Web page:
Cablegate: Sri Lanka to Apply for a Sovereign Rating
This record is a partial extract of the original cable. The full text of the original cable is not available.
UNCLAS SECTION 01 OF 02 COLOMBO 001375
E.O 12958: N/A
TAGS: ECON EFIN EAID CE ECONOMICS
SUBJECT: Sri Lanka to apply for a sovereign rating
1. Summary: The Government of Sri Lanka (GSL) is
getting ready to apply for a sovereign debt rating.
The rating is expected to facilitate debt financing
and improve awareness of Sri Lanka in international
fixed income markets. Sri Lanka is one of few
countries in the region without a sovereign rating.
Meanwhile, Sri Lanka's equity market boomed recently
when a major mobile operator raised Rs 8.5 billion
($85 million) through a public share issue. Despite
current economic and political uncertainties, the
share issue attracted heavy foreign interest,
reflecting the investment potential for well run
companies in rapidly growing sectors. End Summary.
2. On August 1, the Central Bank of Sri Lanka
announced the decision to obtain a sovereign rating
and the appointment of Citigroup as the rating
advisor for the proposed rating. The selection
follows recent presentations to the government by
seven global investment banks. Citibank N.A. Colombo
sources told the Embassy that their company is very
pleased with the selection as it is considered a
privilege to provide sovereign rating advisory
3. Sri Lanka is one of few countries in the region
that does not have a sovereign rating. According to
banking industry sources, the absence of a sovereign
rating hinders both government and corporate sector
ability to raise overseas funds. In the past, GSL's
dollar denominated debt was issued mainly to banks
present in Colombo. The rating is to be finalized by
October 30, 2005 and announced in early November to
coincide with the presentation of the 2006 GSL
budget. According to banking industry sources, the
GSL is keen to establish a long term yield curve.
(Note: A yield curve plots the movement of interest
rates. End Note.) The government is expected to go
for a $500 million 10 year bond issue with the
rating. This move would also help Sri Lankan
companies raise funds in international debt markets.
R. A. Jaytissa, Assistant Governor of the Central
Bank of Sri Lanka, told the Embassy that the
government is likely to seek ratings from three
international rating agencies: Moody's, Standard &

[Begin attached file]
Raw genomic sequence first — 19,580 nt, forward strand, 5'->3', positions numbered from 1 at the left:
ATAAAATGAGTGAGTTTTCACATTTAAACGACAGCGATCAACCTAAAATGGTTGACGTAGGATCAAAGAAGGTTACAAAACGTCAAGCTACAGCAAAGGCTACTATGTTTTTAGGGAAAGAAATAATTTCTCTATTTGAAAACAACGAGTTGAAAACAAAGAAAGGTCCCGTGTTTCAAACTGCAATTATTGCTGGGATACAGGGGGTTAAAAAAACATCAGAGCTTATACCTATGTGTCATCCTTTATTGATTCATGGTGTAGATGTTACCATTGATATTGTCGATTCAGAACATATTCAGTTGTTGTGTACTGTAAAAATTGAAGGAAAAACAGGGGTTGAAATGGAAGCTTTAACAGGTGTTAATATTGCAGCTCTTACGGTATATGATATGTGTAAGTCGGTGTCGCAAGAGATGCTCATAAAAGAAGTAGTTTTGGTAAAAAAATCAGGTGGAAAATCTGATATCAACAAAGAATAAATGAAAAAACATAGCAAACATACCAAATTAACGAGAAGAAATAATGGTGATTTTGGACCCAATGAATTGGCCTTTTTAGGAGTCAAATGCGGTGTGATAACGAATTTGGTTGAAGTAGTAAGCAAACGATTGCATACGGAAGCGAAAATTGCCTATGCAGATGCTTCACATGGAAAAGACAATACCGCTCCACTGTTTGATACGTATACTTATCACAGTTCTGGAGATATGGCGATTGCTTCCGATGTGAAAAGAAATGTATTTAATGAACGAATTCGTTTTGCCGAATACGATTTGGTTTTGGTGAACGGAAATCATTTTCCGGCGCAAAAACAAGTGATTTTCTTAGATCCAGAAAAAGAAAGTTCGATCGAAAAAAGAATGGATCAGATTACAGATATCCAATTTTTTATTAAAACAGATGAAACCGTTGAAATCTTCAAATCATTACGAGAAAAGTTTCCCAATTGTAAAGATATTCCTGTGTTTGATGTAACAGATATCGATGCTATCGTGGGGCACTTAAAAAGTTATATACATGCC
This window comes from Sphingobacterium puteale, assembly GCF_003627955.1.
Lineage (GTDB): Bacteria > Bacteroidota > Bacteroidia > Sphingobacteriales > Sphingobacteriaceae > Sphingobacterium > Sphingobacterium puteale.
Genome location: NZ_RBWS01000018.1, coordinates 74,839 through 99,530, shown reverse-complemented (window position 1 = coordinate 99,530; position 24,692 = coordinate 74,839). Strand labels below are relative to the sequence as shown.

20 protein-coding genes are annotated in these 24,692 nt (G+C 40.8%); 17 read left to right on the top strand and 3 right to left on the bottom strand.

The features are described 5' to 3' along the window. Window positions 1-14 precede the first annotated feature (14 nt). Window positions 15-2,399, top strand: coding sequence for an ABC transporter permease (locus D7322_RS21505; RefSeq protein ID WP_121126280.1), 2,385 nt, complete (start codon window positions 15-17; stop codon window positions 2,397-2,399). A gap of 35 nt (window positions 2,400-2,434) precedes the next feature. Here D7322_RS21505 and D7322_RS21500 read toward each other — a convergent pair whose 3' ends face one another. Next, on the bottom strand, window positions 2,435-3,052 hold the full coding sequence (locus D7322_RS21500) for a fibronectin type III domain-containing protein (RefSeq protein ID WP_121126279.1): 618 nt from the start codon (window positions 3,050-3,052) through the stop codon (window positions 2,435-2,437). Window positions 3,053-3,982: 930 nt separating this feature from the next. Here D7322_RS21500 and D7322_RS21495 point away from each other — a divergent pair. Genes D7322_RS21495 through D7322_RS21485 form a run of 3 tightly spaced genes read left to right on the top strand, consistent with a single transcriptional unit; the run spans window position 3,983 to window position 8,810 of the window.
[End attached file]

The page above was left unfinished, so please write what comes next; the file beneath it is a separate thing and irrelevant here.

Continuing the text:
Poor and Fitch (which is present in Colombo).
4. Ravi Abeysuriya, former head of Fitch Ratings Sri
Lanka told the Embassy that he expects Sri Lanka to
get rated B+, similar to the foreign currency debt
rating assigned to Sri Lanka Telecom (SLT) by
Standard and Poor. SLT is the only Sri Lankan
corporation to receive a foreign rating thus far.
According to Abeysuriya, the best Sri Lanka could
expect is BB-. In 2003, when Sri Lanka announced a
desire to seek a rating, Abeysuriya had predicted a
rating of BB (which is higher than BB- and B+),
similar to India's foreign debt rating at that time.
Explaining the differences in his predictions,
Abeysuriya said that India has progressed much more
rapidly than Sri Lanka and Sri Lanka's situation has
deteriorated since then. He says that Sri Lanka has
no strong story to sell to a rating agency now that
it is "mired in political and economic uncertainty."
Key macro economic imbalances have surfaced, with
inflation running around 13 percent. Although the
balance of payments has improved, the improvement is
due to tsunami aid and not to structural improvements
in the economy.
Dialog Public Offering
5. The absence of a sovereign rating has not
hindered the equity market, as reflected by the
success of a recent initial public offering (IPO) by
Dialog, a Malaysian owned mobile operator. Dialog
dominates the rapidly expanding mobile services in
Sri Lanka with a 60 percent market share.
6. Dialog issued 712 million one rupee (1 US cent)
shares on a book building basis at between Rs 8 to Rs
12 per share, raising Rs 8.5 billion ($85 million).
The issue was 6.5 times oversubscribed. Foreign
subscribers (mainly hedge and mutual funds) applied
for Rs 40 billion ($400 million) worth of shares and
were allocated 40 percent of the total shares. The
trading of Dialog shares saw CSE's All Share Price
Index recording its highest level in history and
market capitalization rising by Rs 111 billion ($1.1
billion) to Rs 619 billion ($6 billion). Stock
brokers believe that Dialog's sheer size, liquidity
and relevance to the economy will make the issue a
key holding for funds invested in Sri Lanka.
7. COMMENT: With the existence of current political
and economic issues ranging from timing of presidential
elections, tsunami reconstruction-related challenges,
among others, GSL's plans to apply for a sovereign
rating might not be the most timely. Nevertheless, the
success of Dialog reveals the potential of well run
highly productive companies in growing economic sectors
such as telecommunications, to thrive despite political
and economic uncertainties.